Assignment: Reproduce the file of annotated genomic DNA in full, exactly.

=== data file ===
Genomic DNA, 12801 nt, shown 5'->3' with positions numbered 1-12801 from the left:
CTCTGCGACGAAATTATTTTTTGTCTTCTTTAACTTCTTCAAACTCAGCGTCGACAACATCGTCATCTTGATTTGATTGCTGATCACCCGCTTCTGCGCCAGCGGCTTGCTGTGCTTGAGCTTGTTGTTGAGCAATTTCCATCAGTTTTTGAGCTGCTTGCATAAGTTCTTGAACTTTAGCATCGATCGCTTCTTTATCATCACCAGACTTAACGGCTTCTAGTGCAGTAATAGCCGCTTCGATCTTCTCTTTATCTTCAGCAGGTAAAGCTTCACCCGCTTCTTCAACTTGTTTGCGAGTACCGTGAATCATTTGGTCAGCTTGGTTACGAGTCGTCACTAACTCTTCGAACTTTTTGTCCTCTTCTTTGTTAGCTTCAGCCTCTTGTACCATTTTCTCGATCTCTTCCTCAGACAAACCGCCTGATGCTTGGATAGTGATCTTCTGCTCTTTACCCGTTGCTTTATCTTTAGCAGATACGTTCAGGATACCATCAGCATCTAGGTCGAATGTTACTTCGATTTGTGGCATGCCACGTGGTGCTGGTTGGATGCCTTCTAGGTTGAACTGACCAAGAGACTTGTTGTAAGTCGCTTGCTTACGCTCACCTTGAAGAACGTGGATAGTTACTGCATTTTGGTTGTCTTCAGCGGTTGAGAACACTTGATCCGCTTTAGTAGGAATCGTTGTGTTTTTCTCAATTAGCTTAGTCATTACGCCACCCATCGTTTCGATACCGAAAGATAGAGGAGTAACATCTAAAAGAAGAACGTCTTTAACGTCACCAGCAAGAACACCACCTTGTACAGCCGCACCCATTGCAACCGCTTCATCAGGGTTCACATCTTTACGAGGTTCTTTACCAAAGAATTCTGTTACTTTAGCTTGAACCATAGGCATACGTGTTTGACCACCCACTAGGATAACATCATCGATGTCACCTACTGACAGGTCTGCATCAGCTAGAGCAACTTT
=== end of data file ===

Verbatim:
Genomic DNA, 12801 nt, shown 5'->3' with positions numbered 1-12801 from the left:
CTCTGCGACGAAATTATTTTTTGTCTTCTTTAACTTCTTCAAACTCAGCGTCGACAACATCGTCATCTTGATTTGATTGCTGATCACCCGCTTCTGCGCCAGCGGCTTGCTGTGCTTGAGCTTGTTGTTGAGCAATTTCCATCAGTTTTTGAGCTGCTTGCATAAGTTCTTGAACTTTAGCATCGATCGCTTCTTTATCATCACCAGACTTAACGGCTTCTAGTGCAGTAATAGCCGCTTCGATCTTCTCTTTATCTTCAGCAGGTAAAGCTTCACCCGCTTCTTCAACTTGTTTGCGAGTACCGTGAATCATTTGGTCAGCTTGGTTACGAGTCGTCACTAACTCTTCGAACTTTTTGTCCTCTTCTTTGTTAGCTTCAGCCTCTTGTACCATTTTCTCGATCTCTTCCTCAGACAAACCGCCTGATGCTTGGATAGTGATCTTCTGCTCTTTACCCGTTGCTTTATCTTTAGCAGATACGTTCAGGATACCATCAGCATCTAGGTCGAATGTTACTTCGATTTGTGGCATGCCACGTGGTGCTGGTTGGATGCCTTCTAGGTTGAACTGACCAAGAGACTTGTTGTAAGTCGCTTGCTTACGCTCACCTTGAAGAACGTGGATAGTTACTGCATTTTGGTTGTCTTCAGCGGTTGAGAACACTTGATCCGCTTTAGTAGGAATCGTTGTGTTTTTCTCAATTAGCTTAGTCATTACGCCACCCATCGTTTCGATACCGAAAGATAGAGGAGTAACATCTAAAAGAAGAACGTCTTTAACGTCACCAGCAAGAACACCACCTTGTACAGCCGCACCCATTGCAACCGCTTCATCAGGGTTCACATCTTTACGAGGTTCTTTACCAAAGAATTCTGTTACTTTAGCTTGAACCATAGGCATACGTGTTTGACCACCCACTAGGATAACATCATCGATGTCACCTACTGACAGGTCTGCATCAGCTAGAGCAACTTT